Buying a foreclosed home can be complicated

November 2, 2010 2:12:15 AM PDT
There are thousands of tragic stories of families losing their homes to foreclosure and on the other side there are the families moving into those foreclosed homes who often end up with challenges of their own. Many of them are discovering problems related to property taxes because it can be a very complicated process.

This case shows just how complicated the transactions become and how consumers have to be very wary. The new owner of a foreclosed home was entitled to hundreds of dollars worth of tax refunds, however, no one believed him since that little fact got lost in all that paperwork.

A public home auction sign is what greeted Conrad Dandridge and his family the day they moved into their new home in Martinez.

"These signs were in the windows, the front yard, and this monster was on the garage," says Dandridge.

It was a grim reminder of the foreclosures that swept the tidy neighborhood last year. There were nine homes in all, including one particular house that Dandridge scooped it up at auction for $358,000 -- a fraction of the home's previous value of $585,000. However, once the deal was done, Dandridge face a complicated issue with the property taxes.

"It took us about three months to actually understand what the problem was," says Dandridge.

Here's what happened -- Dandridge moved in during the middle of a tax year. So he paid property taxes based on the last assessment -- that $585,000. However, since the home's value had dropped, he was entitled to a partial tax refund. So, Dandridge paid the higher tax and waited for the refund. He waited and waited and he never received it. So Dandridge did some digging and found out why

"That supplemental refund went entirely to the bank. The bank had our money," says Dandridge.

Here's why the bank did that. You may recall when county tax assessors took the initiative last year to lower property tax bills for thousands of California homeowners. That was because of a widespread decline in property values. In this case, Contra Costa County went ahead and refunded $1,850 to the owner of the home, and at the time, the owner was the bank -- Chase Bank.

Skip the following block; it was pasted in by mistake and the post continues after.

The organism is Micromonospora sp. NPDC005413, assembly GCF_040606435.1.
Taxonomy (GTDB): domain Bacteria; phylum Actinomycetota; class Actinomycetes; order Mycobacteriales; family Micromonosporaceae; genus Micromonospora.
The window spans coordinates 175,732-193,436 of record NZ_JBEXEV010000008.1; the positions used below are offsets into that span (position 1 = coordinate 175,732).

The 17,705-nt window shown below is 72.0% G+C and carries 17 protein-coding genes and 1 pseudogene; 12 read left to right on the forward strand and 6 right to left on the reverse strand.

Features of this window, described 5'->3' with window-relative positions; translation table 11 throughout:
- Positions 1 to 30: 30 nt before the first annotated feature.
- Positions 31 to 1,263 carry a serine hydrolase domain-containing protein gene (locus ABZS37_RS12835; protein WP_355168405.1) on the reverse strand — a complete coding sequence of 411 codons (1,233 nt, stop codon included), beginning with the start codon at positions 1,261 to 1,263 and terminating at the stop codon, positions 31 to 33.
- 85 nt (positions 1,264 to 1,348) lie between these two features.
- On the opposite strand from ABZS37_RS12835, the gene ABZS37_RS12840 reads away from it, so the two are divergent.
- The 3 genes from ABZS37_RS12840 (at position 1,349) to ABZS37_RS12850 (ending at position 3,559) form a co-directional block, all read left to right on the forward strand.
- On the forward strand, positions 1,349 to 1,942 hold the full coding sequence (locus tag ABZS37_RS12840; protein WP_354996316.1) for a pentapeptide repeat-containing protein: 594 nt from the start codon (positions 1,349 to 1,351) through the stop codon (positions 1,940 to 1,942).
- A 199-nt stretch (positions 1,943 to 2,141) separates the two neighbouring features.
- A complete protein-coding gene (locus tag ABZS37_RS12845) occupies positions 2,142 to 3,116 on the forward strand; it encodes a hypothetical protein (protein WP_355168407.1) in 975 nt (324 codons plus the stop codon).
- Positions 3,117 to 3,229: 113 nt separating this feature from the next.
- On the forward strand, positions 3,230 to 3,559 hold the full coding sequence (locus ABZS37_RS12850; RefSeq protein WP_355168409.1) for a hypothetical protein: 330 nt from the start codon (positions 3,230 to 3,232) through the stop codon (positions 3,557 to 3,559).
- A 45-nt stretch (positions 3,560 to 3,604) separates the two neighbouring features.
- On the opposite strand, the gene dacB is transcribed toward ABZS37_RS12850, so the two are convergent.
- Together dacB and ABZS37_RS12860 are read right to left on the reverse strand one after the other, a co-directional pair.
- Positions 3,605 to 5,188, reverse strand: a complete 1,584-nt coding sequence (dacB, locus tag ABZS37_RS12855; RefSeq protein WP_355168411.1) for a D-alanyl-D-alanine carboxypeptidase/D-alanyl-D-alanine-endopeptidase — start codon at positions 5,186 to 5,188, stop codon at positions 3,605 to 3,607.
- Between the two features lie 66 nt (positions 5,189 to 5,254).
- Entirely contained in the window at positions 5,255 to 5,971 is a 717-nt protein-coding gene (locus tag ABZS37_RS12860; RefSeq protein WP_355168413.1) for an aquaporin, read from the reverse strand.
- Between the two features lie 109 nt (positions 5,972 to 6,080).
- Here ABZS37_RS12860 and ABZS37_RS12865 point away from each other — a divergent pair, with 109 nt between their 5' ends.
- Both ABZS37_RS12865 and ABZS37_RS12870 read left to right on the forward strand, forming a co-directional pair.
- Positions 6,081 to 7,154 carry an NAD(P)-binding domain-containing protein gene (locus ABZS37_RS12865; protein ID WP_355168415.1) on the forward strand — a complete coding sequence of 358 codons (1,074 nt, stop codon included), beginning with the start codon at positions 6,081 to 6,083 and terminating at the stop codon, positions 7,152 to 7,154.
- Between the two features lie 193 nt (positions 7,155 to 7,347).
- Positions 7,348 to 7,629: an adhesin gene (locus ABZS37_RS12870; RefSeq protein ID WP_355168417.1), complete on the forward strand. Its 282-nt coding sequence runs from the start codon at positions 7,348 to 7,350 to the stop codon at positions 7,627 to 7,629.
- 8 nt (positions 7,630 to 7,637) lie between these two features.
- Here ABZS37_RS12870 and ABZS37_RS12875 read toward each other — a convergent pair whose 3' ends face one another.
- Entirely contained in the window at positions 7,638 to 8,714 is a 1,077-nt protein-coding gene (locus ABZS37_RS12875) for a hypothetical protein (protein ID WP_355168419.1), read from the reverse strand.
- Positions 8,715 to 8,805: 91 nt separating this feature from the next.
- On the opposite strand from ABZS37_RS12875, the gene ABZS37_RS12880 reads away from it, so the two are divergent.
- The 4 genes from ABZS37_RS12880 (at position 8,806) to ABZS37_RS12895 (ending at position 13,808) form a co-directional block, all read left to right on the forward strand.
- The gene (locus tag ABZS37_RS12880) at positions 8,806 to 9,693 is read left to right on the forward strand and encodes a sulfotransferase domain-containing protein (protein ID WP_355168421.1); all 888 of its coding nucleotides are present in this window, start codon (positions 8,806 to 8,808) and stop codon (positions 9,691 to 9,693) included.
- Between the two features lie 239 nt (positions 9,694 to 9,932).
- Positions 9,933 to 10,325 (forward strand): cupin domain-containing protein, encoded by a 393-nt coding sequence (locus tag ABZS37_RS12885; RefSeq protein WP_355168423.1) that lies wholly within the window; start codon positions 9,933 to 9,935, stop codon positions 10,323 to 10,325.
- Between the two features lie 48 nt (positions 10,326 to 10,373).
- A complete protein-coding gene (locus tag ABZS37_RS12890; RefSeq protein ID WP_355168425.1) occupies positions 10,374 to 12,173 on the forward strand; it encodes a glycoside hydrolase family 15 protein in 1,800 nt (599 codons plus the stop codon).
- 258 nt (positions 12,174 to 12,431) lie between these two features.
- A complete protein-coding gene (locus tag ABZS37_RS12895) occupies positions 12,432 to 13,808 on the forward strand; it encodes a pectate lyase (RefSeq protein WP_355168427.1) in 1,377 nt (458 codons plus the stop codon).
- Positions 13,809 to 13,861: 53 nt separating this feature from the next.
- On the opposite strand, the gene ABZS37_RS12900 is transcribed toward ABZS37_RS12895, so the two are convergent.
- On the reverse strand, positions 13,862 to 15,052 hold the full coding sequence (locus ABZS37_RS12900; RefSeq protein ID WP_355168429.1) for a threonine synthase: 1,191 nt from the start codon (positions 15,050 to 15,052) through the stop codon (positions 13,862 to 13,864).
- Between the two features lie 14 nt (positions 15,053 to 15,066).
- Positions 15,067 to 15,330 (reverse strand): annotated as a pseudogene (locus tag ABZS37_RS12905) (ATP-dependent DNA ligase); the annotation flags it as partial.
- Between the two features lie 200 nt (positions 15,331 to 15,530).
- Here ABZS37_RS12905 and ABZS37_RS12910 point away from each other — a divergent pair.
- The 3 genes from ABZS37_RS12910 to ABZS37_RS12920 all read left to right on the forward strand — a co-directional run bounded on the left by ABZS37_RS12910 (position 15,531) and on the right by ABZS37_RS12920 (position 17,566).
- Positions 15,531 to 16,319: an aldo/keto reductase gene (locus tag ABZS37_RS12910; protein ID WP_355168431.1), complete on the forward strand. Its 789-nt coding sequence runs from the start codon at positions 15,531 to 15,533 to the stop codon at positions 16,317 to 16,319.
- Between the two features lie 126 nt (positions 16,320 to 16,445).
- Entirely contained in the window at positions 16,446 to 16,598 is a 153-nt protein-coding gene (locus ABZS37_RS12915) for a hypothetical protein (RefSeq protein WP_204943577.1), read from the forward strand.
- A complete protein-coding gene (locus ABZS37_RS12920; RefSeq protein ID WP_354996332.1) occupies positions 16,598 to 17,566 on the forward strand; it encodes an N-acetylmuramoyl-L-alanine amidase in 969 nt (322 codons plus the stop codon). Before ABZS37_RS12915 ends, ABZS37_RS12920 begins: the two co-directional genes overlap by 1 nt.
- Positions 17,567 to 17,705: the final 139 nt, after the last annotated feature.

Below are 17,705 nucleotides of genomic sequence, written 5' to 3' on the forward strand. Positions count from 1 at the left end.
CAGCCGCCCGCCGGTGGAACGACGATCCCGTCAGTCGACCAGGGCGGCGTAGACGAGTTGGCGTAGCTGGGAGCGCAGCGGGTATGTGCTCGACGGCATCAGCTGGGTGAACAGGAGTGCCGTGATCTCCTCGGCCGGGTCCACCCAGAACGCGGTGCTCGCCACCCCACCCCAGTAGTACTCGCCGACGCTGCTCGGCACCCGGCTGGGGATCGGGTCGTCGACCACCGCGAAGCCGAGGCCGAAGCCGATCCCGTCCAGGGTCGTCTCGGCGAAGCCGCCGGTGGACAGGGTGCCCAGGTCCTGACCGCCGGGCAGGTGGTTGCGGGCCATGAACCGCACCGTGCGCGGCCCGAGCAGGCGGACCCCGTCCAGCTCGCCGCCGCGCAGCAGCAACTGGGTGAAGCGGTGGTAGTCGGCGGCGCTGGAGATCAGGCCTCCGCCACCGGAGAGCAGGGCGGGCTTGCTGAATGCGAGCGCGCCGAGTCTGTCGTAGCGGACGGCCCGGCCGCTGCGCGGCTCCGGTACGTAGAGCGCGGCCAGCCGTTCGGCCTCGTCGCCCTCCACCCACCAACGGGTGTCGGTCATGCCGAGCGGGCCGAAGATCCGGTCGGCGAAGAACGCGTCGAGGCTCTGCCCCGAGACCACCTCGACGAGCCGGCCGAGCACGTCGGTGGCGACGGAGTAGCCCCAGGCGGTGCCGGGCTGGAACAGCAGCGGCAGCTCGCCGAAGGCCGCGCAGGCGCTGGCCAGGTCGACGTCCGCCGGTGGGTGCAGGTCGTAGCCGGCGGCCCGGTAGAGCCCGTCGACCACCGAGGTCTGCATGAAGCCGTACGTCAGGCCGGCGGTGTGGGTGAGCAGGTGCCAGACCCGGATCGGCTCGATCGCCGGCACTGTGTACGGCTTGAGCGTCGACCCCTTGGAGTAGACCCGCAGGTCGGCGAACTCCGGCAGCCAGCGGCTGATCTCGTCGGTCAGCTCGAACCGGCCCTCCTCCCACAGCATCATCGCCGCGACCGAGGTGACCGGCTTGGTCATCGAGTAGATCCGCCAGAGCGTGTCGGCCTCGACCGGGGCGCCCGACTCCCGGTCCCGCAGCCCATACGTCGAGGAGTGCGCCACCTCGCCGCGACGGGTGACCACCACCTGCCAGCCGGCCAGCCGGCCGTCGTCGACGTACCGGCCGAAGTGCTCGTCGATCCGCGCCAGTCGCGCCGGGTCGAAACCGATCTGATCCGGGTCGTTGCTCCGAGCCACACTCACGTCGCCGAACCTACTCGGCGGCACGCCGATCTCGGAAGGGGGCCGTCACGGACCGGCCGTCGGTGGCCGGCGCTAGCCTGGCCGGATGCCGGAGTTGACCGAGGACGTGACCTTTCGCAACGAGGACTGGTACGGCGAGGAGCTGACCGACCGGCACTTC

"That's kind of where I hit the final brick wall," says Dandridge.

But Dandridge had paid the taxes for five months of that tax year, so he was entitled to a portion of that refund. He figured he should get around $800 back. So he asked Chase for the money and it said no.

"They didn't believe me, so they would call Contra Costa County, but they would call the wrong office and they didn't understand that there had been a refund issued. Then I called 7 On Your Side," says Dandridge.

So, we contacted Chase and the bank contacted the county assessor's office. After untangling the complicated foreclosure paperwork, the bank realized indeed it owed Dandridge a tax refund check.

"We got $775 back," says Dandridge.

Chase Bank said, "Within a month of notification from the Contra Costa County tax office, we reimbursed Mr. Dandridge the full amount he was entitled to."

"Whatever 7 On Your Side did, whoever they got to, they got someone's attention. I'm greatly appreciative," says Dandridge.

There was yet another twist to this story: Dandridge thought he'd purchased the house from Citibank. Actually, Citibank had already sold it to Chase. It took a lot of detective work to figure out who had title and where that tax refund went.

If you purchase a home in foreclosure, be ready for all the twists and turns.


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